3.1 Robert Murphy, 505th Reg.

Robert Murphy landed at 0.15 in ste. Mere d'Eglise. He landed right in the middle of Mrs. Levrault's garden scaring the woman almost to here death. After he cut himself loose he quickly went on his way to find the field where the main force was scheduled to land. This field was just north of ste Mere d'Eglise. When he had found the right field, he placed his signaling lights at the end of the field and waited until 0.45. He had placed the lights so that they formed the letter "T". At that time the landings would begin. Murphy started broadcast the letter A in Morse-code at that time with his "Aviational Radio Directional finding equipment. He had had this radar strapped to his leg in a big bag during his jump.

3.1.2 Jim Roan

After I had arrived in the staging area at the coast it rained for three days. On the morning of June 6th, a sunny spring day the sky looked like one could walk from one plane to another. The ground shook like an earthquake and we could hear distant explosions.


Howard Hoye Rifleman 505th PIR 82nd Airborne Division

When D-day came along, my outfit had been shaped into a tough veteran fighting unit. We had made our first jump into enemy territory in Sicily, where we had been spread out over a large area. When the fighting there was over we made another combat jump near Salerno, Italy. The soldiers of general Clarks Army had established a bridgehead near Salerno but were confronted with heavy counter attacks by the Germans and called for our help. We did some of our fiercest fighting there in the mountains of Italy, but it prevented the fifth army from being driven back to the Mediterranean sea.

We were relieved at the Volturno river and trucked back to Naples where we boarded a ship again and wound up in Northern Ireland at Belfast. It was November 1943 then. From Belfast we were sent to England where the training for the largest airborne maneuvers ever seen at the time began.

On June the fifth we were at the airport getting ready for the jump. We had been on the airport since the day before, because of the twenty-four hour delay of the invasion. I weighed myself at the airport before loading into the plane and I weighed 300 pounds. My body weight then was about 140 or 145 pounds so you can get an idea of what we carried on our person when we jumped.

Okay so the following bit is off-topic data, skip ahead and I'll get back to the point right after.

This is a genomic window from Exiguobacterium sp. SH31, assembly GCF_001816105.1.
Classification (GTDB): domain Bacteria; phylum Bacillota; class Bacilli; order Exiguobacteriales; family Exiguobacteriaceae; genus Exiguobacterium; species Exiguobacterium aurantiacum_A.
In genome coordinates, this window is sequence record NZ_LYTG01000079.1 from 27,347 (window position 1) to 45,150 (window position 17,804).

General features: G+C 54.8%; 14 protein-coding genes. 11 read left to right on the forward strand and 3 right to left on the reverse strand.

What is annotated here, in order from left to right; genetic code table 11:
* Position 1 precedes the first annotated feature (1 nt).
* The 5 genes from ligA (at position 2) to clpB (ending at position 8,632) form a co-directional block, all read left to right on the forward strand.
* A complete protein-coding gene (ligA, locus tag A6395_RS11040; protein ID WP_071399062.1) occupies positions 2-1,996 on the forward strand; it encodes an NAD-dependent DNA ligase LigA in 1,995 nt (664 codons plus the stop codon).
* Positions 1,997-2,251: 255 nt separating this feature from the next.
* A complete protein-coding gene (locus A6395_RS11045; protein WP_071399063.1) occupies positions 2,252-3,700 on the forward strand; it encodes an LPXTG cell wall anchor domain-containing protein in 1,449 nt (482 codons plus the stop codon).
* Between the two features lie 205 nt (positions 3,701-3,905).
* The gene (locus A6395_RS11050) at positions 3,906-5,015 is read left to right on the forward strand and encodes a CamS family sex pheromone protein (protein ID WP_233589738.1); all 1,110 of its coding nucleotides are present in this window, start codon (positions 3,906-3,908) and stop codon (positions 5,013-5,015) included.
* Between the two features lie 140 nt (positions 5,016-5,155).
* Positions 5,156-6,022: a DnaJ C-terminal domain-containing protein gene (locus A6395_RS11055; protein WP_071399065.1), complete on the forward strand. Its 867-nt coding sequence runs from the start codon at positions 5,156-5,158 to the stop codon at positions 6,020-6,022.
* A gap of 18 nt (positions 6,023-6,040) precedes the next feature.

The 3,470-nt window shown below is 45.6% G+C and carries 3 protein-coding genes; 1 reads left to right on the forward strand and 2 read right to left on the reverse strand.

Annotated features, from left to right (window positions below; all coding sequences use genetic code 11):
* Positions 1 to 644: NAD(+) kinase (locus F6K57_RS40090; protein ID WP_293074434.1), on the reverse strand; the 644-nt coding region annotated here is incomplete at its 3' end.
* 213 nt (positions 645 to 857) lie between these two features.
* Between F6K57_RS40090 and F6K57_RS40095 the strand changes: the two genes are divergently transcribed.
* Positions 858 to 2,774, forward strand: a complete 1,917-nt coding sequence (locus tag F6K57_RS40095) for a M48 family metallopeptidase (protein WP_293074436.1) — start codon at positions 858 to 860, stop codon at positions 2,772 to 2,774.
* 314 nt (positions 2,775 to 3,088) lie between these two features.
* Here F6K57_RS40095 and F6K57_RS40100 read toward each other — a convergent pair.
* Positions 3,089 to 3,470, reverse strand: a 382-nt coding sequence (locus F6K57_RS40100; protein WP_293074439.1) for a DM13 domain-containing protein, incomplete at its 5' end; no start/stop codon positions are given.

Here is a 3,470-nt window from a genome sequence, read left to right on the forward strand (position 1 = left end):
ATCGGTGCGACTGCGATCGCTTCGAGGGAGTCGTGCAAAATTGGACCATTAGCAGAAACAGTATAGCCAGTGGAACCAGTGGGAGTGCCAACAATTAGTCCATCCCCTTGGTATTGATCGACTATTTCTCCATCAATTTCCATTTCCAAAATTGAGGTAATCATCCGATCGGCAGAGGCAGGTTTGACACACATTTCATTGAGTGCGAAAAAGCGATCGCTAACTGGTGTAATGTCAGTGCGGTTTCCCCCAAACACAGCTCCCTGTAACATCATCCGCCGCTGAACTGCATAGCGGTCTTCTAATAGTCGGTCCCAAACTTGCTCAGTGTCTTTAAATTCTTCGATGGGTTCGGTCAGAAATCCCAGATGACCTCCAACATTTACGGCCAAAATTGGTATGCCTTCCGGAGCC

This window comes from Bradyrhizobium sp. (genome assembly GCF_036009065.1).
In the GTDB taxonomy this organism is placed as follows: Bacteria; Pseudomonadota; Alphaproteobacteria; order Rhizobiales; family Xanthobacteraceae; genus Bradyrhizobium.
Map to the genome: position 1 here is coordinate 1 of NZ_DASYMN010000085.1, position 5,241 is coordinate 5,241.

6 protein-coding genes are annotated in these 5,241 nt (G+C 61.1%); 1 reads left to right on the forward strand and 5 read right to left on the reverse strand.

Flying over the English Channel I could see out the open plane door and the sky appeared to be full of our planes and down below the sea looked covered with our ships. I was the number two man out the door and sat right across from it. When we neared the French coast, many anti-aircraft guns opened fire on us. Some planes were hit and some troopers shot before they had a chance to jump. We had our orders that if you could crawl to the door get out of the plane as they did not want any wounded to come back and take up hospital space in England.

When we hit the coast we also hit a heavy fog bank and we were worried we may collide with another plane but when we emerged from the fog I could not see another plane in the sky. Our pilot was clearly lost because we missed our (DZ) drop zone by about 20 miles. After a hard landing and some confusion and the first contact with the Germans we managed to get 30 men together. We fought all night and all day the next day trying to keep out of German hands. We kept losing a few men here and there until just before dark on June the 6th the six of us that were left were surrounded and taken prisoner. By that time we had been almost completely out of ammo.

This was the darkest day of my life as I had always figured I would be killed or badly wounded, but being prisoner of war had never entered my mind. Just before we were captured we had to leave three of my closest buddies behind, believing they were dead. After the was it turned out that two of them had been taken to a hospital by the Germans and had survived.

Our Sgt. who had been shaking like a leave when we were captured was shot by one of the Germans right after we had been taken prisoner. The Germans had fought us before and they seemed to be afraid of us. They must have wanted to set a horrible example of what would happen if we tried anything.


Robert Murphy's stick

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2nd Battalion, 505th RCT

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Robert M Murphy

Pathfinder, 505th RCT
Picture courtesy Robert Murphy

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